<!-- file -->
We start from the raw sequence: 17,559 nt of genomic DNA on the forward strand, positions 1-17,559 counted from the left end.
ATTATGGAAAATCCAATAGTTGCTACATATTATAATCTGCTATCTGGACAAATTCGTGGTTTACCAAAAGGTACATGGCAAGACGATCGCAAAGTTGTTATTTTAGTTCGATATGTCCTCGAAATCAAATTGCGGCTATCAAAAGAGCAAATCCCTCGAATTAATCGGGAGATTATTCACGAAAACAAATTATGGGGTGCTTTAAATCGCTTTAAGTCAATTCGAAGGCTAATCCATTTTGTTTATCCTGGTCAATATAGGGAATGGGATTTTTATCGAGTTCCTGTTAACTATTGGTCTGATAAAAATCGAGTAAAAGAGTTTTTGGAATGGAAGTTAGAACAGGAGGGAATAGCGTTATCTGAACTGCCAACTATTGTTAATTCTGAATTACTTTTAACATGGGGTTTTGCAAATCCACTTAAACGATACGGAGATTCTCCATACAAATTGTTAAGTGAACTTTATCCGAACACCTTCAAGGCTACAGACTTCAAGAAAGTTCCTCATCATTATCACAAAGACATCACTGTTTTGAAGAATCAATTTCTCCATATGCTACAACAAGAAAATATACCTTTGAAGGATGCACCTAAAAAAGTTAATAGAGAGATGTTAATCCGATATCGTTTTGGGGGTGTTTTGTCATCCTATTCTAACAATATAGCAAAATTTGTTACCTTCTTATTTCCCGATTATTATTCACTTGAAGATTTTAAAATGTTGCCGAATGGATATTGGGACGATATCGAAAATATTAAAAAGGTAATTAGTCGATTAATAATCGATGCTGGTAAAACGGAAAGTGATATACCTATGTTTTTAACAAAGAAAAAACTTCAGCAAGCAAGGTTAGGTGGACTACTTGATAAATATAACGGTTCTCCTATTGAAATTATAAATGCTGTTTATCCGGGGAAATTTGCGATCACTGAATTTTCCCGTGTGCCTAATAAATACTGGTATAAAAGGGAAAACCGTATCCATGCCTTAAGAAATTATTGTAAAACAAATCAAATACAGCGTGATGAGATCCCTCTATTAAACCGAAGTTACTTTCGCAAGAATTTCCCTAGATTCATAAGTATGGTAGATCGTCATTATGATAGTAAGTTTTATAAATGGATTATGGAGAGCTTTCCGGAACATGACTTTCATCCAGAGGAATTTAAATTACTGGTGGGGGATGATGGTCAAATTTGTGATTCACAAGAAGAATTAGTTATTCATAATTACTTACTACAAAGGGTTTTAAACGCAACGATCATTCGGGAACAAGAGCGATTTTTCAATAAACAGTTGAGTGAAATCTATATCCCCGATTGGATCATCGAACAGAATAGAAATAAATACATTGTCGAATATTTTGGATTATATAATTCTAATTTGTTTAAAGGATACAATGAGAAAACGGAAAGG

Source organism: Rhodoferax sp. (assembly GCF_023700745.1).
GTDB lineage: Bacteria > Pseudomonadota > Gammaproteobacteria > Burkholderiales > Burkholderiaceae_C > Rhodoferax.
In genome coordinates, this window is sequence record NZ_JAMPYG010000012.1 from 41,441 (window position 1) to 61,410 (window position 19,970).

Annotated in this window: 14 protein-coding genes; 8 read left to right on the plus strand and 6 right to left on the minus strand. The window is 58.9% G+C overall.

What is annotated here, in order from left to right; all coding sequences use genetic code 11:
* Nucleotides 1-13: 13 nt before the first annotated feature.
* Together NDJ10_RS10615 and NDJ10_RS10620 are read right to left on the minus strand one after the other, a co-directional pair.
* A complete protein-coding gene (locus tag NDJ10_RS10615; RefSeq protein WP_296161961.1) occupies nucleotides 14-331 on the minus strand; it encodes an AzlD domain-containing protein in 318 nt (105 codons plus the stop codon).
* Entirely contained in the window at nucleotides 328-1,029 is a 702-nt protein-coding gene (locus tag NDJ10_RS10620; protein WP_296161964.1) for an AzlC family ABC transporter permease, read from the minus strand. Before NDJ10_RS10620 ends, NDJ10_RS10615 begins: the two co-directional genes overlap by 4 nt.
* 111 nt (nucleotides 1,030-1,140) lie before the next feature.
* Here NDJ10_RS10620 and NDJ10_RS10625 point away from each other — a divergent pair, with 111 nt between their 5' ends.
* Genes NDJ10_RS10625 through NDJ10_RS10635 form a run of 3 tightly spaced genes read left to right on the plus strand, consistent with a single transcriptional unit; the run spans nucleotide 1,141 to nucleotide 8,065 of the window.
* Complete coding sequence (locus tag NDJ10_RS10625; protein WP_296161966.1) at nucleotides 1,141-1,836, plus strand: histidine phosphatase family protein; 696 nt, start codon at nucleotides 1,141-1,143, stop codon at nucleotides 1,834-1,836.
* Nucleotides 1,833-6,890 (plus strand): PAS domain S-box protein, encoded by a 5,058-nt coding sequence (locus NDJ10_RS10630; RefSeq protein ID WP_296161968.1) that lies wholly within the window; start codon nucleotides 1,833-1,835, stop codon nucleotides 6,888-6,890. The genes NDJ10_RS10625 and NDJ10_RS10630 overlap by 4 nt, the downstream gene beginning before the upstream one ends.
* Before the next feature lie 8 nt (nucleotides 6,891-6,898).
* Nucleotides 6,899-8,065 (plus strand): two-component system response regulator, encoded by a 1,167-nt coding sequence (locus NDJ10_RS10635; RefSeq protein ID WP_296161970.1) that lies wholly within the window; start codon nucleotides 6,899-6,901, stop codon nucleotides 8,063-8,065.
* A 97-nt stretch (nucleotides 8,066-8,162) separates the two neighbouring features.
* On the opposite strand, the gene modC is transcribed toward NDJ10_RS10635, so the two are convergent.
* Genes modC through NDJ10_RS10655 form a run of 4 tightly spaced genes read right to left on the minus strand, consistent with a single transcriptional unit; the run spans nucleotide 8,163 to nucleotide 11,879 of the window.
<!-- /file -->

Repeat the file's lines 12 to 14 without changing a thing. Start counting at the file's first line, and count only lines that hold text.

* 111 nt (nucleotides 1,030-1,140) lie before the next feature.
* Here NDJ10_RS10620 and NDJ10_RS10625 point away from each other — a divergent pair, with 111 nt between their 5' ends.
* Genes NDJ10_RS10625 through NDJ10_RS10635 form a run of 3 tightly spaced genes read left to right on the plus strand, consistent with a single transcriptional unit; the run spans nucleotide 1,141 to nucleotide 8,065 of the window.